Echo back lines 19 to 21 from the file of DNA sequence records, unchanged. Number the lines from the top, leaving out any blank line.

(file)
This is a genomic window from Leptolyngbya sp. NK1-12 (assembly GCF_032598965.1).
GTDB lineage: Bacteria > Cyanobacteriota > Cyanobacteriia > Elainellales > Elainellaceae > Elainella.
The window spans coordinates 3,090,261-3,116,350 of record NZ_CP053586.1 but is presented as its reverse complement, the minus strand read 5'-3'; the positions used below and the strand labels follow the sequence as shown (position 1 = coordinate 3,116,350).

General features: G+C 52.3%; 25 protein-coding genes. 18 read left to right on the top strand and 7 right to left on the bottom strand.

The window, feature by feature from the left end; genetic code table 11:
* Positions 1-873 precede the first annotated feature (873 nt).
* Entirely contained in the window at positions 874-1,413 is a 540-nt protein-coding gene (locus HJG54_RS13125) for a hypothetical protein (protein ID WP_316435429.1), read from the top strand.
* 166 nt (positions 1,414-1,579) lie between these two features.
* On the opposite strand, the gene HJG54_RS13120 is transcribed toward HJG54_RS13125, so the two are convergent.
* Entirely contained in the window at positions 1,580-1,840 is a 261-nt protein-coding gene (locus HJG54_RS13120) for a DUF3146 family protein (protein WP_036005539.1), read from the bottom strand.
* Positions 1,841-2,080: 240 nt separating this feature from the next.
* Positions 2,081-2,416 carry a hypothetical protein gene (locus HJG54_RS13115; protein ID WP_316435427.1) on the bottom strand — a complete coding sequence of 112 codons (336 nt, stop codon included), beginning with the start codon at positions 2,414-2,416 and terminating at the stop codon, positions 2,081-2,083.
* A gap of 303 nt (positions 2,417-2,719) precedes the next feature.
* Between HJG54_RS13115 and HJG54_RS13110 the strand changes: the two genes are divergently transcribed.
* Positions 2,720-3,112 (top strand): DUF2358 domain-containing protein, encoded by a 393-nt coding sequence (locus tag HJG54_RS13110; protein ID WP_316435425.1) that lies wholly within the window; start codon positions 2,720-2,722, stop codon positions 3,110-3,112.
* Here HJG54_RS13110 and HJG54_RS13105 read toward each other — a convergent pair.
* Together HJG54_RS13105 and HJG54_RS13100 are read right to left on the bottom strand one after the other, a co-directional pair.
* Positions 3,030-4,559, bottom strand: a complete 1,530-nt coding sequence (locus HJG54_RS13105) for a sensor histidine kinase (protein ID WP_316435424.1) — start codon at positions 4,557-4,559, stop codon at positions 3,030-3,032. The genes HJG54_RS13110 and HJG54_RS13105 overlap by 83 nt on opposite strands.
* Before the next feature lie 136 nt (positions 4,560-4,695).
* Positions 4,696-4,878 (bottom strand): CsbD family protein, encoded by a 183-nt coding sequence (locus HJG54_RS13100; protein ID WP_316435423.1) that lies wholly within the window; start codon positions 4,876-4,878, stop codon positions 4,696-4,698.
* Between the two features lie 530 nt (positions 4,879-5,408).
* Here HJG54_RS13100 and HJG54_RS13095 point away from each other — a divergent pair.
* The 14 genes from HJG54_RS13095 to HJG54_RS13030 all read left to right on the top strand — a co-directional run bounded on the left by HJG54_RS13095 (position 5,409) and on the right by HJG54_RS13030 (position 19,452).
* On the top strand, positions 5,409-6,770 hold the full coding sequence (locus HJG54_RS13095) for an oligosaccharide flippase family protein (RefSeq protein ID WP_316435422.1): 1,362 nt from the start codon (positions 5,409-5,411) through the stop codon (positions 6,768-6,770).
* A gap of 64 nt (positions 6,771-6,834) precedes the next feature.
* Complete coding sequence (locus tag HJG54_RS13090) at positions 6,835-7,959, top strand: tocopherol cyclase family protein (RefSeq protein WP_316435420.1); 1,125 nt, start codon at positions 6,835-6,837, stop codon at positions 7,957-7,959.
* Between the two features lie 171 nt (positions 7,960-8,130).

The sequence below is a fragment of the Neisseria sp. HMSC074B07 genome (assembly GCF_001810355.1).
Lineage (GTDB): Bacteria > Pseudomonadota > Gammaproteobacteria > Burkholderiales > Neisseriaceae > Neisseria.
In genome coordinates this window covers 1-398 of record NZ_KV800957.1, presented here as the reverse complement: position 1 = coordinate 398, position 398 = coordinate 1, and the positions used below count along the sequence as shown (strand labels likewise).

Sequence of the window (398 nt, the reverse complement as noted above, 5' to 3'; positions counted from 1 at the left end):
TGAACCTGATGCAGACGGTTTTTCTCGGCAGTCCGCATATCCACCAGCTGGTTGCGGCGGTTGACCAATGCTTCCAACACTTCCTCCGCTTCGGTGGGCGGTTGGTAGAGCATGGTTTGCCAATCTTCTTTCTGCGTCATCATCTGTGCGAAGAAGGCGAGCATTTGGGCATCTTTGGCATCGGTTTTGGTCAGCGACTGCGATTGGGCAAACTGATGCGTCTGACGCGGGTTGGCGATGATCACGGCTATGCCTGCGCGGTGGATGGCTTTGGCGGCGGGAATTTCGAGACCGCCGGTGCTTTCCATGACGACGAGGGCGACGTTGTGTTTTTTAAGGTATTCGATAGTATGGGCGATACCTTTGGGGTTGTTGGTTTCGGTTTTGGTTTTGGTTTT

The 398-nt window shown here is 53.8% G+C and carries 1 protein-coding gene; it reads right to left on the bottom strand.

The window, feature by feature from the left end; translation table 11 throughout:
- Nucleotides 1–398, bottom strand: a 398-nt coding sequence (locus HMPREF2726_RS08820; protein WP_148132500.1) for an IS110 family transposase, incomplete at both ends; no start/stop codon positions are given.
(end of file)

* Before the next feature lie 136 nt (positions 4,560-4,695).
* Positions 4,696-4,878 (bottom strand): CsbD family protein, encoded by a 183-nt coding sequence (locus HJG54_RS13100; protein ID WP_316435423.1) that lies wholly within the window; start codon positions 4,876-4,878, stop codon positions 4,696-4,698.
* Between the two features lie 530 nt (positions 4,879-5,408).